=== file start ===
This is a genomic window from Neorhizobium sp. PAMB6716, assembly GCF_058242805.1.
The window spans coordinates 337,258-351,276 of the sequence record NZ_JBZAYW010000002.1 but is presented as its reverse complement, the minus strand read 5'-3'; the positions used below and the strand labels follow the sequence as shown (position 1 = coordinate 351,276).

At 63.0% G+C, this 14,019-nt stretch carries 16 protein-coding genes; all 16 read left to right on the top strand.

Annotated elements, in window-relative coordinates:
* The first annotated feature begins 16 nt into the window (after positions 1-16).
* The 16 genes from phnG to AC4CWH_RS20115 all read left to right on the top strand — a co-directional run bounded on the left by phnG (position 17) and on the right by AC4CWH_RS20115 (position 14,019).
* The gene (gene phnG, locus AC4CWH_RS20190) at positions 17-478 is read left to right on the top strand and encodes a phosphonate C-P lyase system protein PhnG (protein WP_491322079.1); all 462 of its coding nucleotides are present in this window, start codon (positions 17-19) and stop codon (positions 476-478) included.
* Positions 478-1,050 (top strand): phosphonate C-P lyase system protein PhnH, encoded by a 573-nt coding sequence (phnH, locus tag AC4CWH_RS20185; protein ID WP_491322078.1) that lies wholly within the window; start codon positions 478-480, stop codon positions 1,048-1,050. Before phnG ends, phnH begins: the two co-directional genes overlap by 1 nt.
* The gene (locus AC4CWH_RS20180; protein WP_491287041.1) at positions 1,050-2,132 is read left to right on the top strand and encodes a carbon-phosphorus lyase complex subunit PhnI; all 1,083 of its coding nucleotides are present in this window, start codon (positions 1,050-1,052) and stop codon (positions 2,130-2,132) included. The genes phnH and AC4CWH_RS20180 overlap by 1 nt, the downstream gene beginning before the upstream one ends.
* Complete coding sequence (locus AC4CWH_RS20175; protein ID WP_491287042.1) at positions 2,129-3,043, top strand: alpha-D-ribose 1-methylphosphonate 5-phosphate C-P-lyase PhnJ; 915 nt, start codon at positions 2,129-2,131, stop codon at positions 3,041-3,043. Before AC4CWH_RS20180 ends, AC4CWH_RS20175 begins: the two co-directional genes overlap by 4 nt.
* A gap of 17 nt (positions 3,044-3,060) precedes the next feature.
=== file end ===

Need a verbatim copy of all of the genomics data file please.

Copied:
This is a genomic window from Neorhizobium sp. PAMB6716, assembly GCF_058242805.1.
The window spans coordinates 337,258-351,276 of the sequence record NZ_JBZAYW010000002.1 but is presented as its reverse complement, the minus strand read 5'-3'; the positions used below and the strand labels follow the sequence as shown (position 1 = coordinate 351,276).

At 63.0% G+C, this 14,019-nt stretch carries 16 protein-coding genes; all 16 read left to right on the top strand.

Annotated elements, in window-relative coordinates:
* The first annotated feature begins 16 nt into the window (after positions 1-16).
* The 16 genes from phnG to AC4CWH_RS20115 all read left to right on the top strand — a co-directional run bounded on the left by phnG (position 17) and on the right by AC4CWH_RS20115 (position 14,019).
* The gene (gene phnG, locus AC4CWH_RS20190) at positions 17-478 is read left to right on the top strand and encodes a phosphonate C-P lyase system protein PhnG (protein WP_491322079.1); all 462 of its coding nucleotides are present in this window, start codon (positions 17-19) and stop codon (positions 476-478) included.
* Positions 478-1,050 (top strand): phosphonate C-P lyase system protein PhnH, encoded by a 573-nt coding sequence (phnH, locus tag AC4CWH_RS20185; protein ID WP_491322078.1) that lies wholly within the window; start codon positions 478-480, stop codon positions 1,048-1,050. Before phnG ends, phnH begins: the two co-directional genes overlap by 1 nt.
* The gene (locus AC4CWH_RS20180; protein WP_491287041.1) at positions 1,050-2,132 is read left to right on the top strand and encodes a carbon-phosphorus lyase complex subunit PhnI; all 1,083 of its coding nucleotides are present in this window, start codon (positions 1,050-1,052) and stop codon (positions 2,130-2,132) included. The genes phnH and AC4CWH_RS20180 overlap by 1 nt, the downstream gene beginning before the upstream one ends.
* Complete coding sequence (locus AC4CWH_RS20175; protein ID WP_491287042.1) at positions 2,129-3,043, top strand: alpha-D-ribose 1-methylphosphonate 5-phosphate C-P-lyase PhnJ; 915 nt, start codon at positions 2,129-2,131, stop codon at positions 3,041-3,043. Before AC4CWH_RS20180 ends, AC4CWH_RS20175 begins: the two co-directional genes overlap by 4 nt.
* A gap of 17 nt (positions 3,044-3,060) precedes the next feature.